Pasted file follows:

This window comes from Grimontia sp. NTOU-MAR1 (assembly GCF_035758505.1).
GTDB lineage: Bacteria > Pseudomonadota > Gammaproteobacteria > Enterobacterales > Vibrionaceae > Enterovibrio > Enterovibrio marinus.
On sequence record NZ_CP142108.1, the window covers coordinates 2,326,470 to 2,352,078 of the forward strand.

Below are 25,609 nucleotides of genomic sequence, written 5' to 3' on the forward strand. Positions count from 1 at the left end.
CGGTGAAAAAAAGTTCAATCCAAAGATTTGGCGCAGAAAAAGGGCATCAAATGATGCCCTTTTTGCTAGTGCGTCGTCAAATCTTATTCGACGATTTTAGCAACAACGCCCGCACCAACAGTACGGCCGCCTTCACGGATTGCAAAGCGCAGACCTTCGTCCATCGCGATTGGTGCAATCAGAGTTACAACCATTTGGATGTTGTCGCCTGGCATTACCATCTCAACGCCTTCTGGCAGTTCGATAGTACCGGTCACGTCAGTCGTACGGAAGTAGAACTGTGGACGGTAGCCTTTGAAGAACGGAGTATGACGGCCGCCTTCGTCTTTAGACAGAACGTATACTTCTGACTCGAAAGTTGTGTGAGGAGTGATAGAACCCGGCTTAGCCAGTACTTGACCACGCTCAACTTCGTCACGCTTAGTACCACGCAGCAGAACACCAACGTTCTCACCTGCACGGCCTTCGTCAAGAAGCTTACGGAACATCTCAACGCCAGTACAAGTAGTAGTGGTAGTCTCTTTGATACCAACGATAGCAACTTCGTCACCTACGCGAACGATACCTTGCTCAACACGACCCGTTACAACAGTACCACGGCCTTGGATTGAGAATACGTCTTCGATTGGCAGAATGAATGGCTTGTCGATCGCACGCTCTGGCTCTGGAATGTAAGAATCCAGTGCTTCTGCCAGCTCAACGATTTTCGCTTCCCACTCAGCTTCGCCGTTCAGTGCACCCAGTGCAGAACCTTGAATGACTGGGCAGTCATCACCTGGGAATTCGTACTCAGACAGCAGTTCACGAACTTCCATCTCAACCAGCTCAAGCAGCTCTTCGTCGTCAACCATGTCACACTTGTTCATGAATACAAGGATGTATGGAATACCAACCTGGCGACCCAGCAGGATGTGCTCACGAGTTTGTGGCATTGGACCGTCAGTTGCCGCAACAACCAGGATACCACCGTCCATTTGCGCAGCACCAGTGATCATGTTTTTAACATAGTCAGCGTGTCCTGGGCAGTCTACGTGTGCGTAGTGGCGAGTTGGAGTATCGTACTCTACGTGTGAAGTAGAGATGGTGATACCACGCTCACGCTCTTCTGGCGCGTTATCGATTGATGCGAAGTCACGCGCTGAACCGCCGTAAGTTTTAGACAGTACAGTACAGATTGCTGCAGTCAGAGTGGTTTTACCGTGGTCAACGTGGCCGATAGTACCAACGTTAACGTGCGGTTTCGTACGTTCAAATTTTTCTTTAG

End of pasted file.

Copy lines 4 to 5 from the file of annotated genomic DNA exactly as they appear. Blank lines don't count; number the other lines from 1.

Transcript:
Below are 25,609 nucleotides of genomic sequence, written 5' to 3' on the forward strand. Positions count from 1 at the left end.
CGGTGAAAAAAAGTTCAATCCAAAGATTTGGCGCAGAAAAAGGGCATCAAATGATGCCCTTTTTGCTAGTGCGTCGTCAAATCTTATTCGACGATTTTAGCAACAACGCCCGCACCAACAGTACGGCCGCCTTCACGGATTGCAAAGCGCAGACCTTCGTCCATCGCGATTGGTGCAATCAGAGTTACAACCATTTGGATGTTGTCGCCTGGCATTACCATCTCAACGCCTTCTGGCAGTTCGATAGTACCGGTCACGTCAGTCGTACGGAAGTAGAACTGTGGACGGTAGCCTTTGAAGAACGGAGTATGACGGCCGCCTTCGTCTTTAGACAGAACGTATACTTCTGACTCGAAAGTTGTGTGAGGAGTGATAGAACCCGGCTTAGCCAGTACTTGACCACGCTCAACTTCGTCACGCTTAGTACCACGCAGCAGAACACCAACGTTCTCACCTGCACGGCCTTCGTCAAGAAGCTTACGGAACATCTCAACGCCAGTACAAGTAGTAGTGGTAGTCTCTTTGATACCAACGATAGCAACTTCGTCACCTACGCGAACGATACCTTGCTCAACACGACCCGTTACAACAGTACCACGGCCTTGGATTGAGAATACGTCTTCGATTGGCAGAATGAATGGCTTGTCGATCGCACGCTCTGGCTCTGGAATGTAAGAATCCAGTGCTTCTGCCAGCTCAACGATTTTCGCTTCCCACTCAGCTTCGCCGTTCAGTGCACCCAGTGCAGAACCTTGAATGACTGGGCAGTCATCACCTGGGAATTCGTACTCAGACAGCAGTTCACGAACTTCCATCTCAACCAGCTCAAGCAGCTCTTCGTCGTCAACCATGTCACACTTGTTCATGAATACAAGGATGTATGGAATACCAACCTGGCGACCCAGCAGGATGTGCTCACGAGTTTGTGGCATTGGACCGTCAGTTGCCGCAACAACCAGGATACCACCGTCCATTTGCGCAGCACCAGTGATCATGTTTTTAACATAGTCAGCGTGTCCTGGGCAGTCTACGTGTGCGTAGTGGCGAGTTGGAGTATCGTACTCTACGTGTGAAGTAGAGATGGTGATACCACGCTCACGCTCTTCTGGCGCGTTATCGATTGATGCGAAGTCACGCGCTGAACCGCCGTAAGTTTTAGACAGTACAGTACAGATTGCTGCAGTCAGAGTGGTTTTACCGTGGTCAACGTGGCCGATAGTACCAACGTTAACGTGCGGTTTCGTACGTTCAAATTTTTCTTTAG